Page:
The role of ethnic enclosure in leisure in the economic achievement of Korean immigrants

Monika Stodolska, Matthew Marcinkowski, Jouyeon Yi-Kook

Research output: Contribution to journalArticlepeer-review


The objective of this study was to examine whether enclosure in leisure among Korean immigrants acted as a drawback to or a resource in their economic achievement in the United States. The theoretical framework for this study was provided by Wiley's (1967) ethnic mobility trap theory and by Portes' and Bach's (1985) and Wilson's and Portes' (1980) enclave economy hypothesis. In the fall of 2002 and spring of 2003, self-administered, anonymous questionnaires were mailed to 458 first generation Korean immigrants residing in the greater Chicago area. A total of 204 properly completed questionnaires were returned. Leisure enclosure was evaluated on the basis of four questions: language in which immigrants engaged in certain leisure pursuits, presence of non-Korean close friends, frequency of participation in leisure activities with people of non-Korean descent, and frequency of leisure interactions with non-Korean co-workers. Economic achievement was measured using the respondents' annual, personal, gross income. The results of multiple regression analysis provide a confirmation for Wiley's (1967) ethnic mobility trap theory. Korean immigrants' level of leisure interaction with mainstream friends and co-workers and the presence of non-Korean friends are positively associated with their economic achievement.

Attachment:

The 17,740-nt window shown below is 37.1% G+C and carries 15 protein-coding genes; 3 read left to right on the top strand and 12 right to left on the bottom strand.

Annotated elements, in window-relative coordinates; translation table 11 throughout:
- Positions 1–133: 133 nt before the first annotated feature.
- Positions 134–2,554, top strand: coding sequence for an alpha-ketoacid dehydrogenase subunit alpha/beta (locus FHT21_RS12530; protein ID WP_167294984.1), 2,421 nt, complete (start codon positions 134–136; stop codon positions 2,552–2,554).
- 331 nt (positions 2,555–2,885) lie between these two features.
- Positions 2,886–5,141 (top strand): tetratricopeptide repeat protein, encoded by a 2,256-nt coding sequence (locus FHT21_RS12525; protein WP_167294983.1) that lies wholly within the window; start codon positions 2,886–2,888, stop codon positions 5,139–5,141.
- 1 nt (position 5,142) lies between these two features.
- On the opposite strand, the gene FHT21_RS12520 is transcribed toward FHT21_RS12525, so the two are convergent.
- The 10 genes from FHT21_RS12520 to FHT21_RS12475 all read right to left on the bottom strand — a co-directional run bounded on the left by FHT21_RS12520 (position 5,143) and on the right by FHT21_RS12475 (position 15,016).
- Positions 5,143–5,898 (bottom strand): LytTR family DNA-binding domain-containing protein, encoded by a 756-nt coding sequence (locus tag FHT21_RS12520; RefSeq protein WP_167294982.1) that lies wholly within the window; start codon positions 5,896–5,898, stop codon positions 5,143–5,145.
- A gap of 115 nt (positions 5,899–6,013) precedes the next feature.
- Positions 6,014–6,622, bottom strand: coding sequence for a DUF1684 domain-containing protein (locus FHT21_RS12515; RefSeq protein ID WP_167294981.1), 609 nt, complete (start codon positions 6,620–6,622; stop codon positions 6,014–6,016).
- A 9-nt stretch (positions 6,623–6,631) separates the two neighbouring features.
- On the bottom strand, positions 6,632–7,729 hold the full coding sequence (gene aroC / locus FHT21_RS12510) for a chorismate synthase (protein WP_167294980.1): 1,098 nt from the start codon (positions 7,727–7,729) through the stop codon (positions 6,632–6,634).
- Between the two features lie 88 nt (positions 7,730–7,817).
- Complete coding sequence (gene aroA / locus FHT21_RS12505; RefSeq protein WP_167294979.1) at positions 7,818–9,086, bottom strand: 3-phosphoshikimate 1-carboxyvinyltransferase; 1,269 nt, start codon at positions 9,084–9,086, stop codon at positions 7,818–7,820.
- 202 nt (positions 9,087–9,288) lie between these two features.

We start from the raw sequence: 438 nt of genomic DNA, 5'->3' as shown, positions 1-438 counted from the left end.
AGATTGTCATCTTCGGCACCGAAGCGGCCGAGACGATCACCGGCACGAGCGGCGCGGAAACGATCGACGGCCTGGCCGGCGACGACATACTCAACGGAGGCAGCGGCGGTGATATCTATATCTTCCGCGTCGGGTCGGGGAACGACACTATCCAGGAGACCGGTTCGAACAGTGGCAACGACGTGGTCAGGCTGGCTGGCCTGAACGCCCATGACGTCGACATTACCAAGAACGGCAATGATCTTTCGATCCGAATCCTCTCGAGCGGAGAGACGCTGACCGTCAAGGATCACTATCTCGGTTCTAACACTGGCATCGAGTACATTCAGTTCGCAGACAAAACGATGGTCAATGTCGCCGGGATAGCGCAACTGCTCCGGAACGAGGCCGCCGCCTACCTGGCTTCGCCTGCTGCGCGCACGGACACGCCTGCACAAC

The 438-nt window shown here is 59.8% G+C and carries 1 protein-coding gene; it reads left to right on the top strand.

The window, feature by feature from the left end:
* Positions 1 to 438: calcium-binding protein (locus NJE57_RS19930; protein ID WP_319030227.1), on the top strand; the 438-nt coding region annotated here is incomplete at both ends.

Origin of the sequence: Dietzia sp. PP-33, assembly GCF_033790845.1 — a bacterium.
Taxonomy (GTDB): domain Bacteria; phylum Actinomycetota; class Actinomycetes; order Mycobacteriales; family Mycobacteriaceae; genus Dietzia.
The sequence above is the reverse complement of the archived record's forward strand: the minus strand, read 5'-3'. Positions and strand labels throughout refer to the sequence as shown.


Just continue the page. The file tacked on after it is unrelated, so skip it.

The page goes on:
Original languageEnglish (US)
Pages (from-to)1-27
Number of pages27
JournalJournal of Leisure Research
Issue number1
StatePublished - Mar 2007


  • Economic achievement
  • Ethnic enclosure
  • Immigrants
  • Korean
  • Leisure

ASJC Scopus subject areas

  • Environmental Science (miscellaneous)
  • Sociology and Political Science
  • Tourism, Leisure and Hospitality Management


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